Using a Capo
You say Kay Po, I say Cap O, lets call the whole thing off!
A capo is a very useful little device that enables you to use the same chord shapes to play songs in different keys.
It is wise for singers to move a song into a key that suits their voice. A capo is also used to simplify some songs that would otherwise require barre chords. It doesn't work with all songs (for some, you simply have to learn barre chords) but for many tunes, a capo is a great option.
They are not just for beginners, either. Some players seem to think they are a beginner's tool, but they become more and more interesting the longer you play, because they expand the possibilities of the guitar, which is great fun. So don't be put off by any capo snobs, they don't know what they are talking about!
There seems to be a lot of debate about the correct pronunciation of the word. I say it cap-o, others say Kay-po, it seems to be a US vs English thing, but who cares? Not me!
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It is important that you put the capo just behind the fret (the same as you should be doing with your fingers too!) or you will get lots of buzzing sounds.
A great idea is to make a "Capo Chart" showing the open chords and what chord they become with the capo on each fret. You will probably only have to make the chart once, because once you have done it you will understand it all and not have to use it! And if you have to reference it once in a while, that is ok, but like everything else, you have to try and get all this info into your memory!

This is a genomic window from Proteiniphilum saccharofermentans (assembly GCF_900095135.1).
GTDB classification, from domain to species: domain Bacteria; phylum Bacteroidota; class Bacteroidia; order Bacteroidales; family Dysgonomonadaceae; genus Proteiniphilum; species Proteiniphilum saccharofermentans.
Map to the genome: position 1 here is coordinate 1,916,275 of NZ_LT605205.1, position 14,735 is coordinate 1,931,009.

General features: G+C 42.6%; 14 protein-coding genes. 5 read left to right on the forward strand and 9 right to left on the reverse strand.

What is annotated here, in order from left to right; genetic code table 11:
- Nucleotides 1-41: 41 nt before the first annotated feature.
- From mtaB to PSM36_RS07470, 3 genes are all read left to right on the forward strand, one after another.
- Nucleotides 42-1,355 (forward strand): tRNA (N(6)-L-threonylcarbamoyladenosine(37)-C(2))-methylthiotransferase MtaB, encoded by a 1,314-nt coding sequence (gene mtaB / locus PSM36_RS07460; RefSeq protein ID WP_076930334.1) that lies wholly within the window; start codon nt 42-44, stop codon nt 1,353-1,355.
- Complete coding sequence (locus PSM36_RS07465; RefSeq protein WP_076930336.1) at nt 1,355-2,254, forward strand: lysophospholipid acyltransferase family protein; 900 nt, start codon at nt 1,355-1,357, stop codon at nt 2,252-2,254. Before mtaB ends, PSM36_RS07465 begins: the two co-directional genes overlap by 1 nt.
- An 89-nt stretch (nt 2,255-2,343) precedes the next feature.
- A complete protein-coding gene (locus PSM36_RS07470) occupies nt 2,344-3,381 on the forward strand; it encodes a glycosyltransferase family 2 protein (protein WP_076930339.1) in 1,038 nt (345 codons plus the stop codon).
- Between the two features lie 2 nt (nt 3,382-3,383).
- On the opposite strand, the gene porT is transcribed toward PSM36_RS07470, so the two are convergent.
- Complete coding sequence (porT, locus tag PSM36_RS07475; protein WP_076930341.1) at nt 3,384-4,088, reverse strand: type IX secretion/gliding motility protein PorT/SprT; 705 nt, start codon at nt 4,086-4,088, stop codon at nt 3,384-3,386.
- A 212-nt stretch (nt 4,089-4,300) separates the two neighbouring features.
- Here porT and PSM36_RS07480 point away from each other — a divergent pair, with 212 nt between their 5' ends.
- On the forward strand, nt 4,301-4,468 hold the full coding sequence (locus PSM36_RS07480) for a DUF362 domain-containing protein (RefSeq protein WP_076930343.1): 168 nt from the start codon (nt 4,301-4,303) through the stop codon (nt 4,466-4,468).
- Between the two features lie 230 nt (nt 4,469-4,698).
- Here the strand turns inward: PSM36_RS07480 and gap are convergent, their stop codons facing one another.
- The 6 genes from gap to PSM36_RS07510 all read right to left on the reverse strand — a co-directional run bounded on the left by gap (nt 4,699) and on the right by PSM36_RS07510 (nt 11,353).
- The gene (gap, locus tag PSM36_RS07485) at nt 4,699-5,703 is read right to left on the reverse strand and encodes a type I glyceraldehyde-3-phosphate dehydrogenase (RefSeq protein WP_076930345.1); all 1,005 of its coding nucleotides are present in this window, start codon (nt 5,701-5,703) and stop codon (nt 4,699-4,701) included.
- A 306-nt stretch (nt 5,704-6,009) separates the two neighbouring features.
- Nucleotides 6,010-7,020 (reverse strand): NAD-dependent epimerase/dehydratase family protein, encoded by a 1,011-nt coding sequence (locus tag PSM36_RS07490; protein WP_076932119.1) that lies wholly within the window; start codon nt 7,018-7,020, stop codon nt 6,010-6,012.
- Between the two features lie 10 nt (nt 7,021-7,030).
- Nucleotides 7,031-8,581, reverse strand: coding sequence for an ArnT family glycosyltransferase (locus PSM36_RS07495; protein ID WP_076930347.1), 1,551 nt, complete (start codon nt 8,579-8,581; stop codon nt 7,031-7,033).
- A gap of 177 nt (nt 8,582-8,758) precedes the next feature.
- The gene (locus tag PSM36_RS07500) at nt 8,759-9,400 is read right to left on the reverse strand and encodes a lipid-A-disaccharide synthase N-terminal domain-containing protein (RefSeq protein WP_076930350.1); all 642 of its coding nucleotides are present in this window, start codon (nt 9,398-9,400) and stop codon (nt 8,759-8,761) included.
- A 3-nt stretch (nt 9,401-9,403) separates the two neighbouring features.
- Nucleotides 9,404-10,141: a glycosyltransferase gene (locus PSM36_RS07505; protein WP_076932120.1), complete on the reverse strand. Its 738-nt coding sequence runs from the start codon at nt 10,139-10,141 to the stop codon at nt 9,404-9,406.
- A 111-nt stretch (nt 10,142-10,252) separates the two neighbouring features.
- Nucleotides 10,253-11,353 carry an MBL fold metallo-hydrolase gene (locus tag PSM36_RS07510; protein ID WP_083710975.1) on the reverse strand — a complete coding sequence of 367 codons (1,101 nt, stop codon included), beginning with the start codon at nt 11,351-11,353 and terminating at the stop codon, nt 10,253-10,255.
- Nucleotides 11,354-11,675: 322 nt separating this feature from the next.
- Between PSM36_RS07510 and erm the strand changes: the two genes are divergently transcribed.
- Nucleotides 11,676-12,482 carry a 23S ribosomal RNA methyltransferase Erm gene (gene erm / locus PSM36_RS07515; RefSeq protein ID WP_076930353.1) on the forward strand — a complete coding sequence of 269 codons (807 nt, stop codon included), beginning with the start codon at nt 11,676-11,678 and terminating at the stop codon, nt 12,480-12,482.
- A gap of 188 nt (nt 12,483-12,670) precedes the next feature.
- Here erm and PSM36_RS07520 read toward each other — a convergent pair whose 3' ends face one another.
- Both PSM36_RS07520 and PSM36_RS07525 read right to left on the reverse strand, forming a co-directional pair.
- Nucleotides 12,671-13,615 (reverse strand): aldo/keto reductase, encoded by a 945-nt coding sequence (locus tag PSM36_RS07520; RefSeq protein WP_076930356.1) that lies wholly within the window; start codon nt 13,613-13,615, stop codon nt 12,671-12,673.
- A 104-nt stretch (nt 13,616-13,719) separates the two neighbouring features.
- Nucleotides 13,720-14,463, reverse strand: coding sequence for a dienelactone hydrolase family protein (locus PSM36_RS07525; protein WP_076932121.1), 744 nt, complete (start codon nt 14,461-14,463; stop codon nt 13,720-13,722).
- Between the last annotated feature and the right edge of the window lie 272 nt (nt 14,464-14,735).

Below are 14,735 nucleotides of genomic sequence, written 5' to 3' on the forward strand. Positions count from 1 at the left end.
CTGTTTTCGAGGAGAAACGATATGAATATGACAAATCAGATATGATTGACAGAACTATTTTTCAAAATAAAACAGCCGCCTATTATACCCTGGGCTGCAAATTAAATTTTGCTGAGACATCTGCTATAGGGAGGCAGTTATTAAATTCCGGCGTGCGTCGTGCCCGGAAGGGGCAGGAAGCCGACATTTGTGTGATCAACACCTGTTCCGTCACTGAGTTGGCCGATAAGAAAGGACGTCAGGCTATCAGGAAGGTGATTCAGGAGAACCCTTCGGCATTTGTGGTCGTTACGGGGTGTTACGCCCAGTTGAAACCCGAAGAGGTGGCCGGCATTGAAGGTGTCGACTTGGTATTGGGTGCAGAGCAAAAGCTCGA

Each of the chords you play in open position can be played using a capo, but if you do that, the name of the chord changes; it goes up one semitone for every fret the capo is moved up. So an open G chord with a capo on the 1st fret will become a G# chord. With the capo on the 2nd fret it will become an A chord, and so on. Try it now and hear for yourself:
Play an open A chord. Then put the capo on fret 2, and play a G chord. They sound more or less the same! Because of this, capos can be used in some circumstances to replace barre chords. Let's say the chords in the song you want to play have the chords Bm, E and A in it, but you don't know how to play Bm. However, you can get a Bm by playing an A minor with the capo on the 2nd fret! Check the other chords and you'll find you can get an E chord by playing a D, and an A chord by playing G.
The above trick doesn't always work, but it very often does, and can mean that you can play some songs that you previously thought you couldn't. It's this concept that I used for many of the songs in the songbook so you could play along with the original records, using basic chords.
Next up we are going to have a little look at basic guitar set ups in BC-164 • "Action" and basic guitar set up guide
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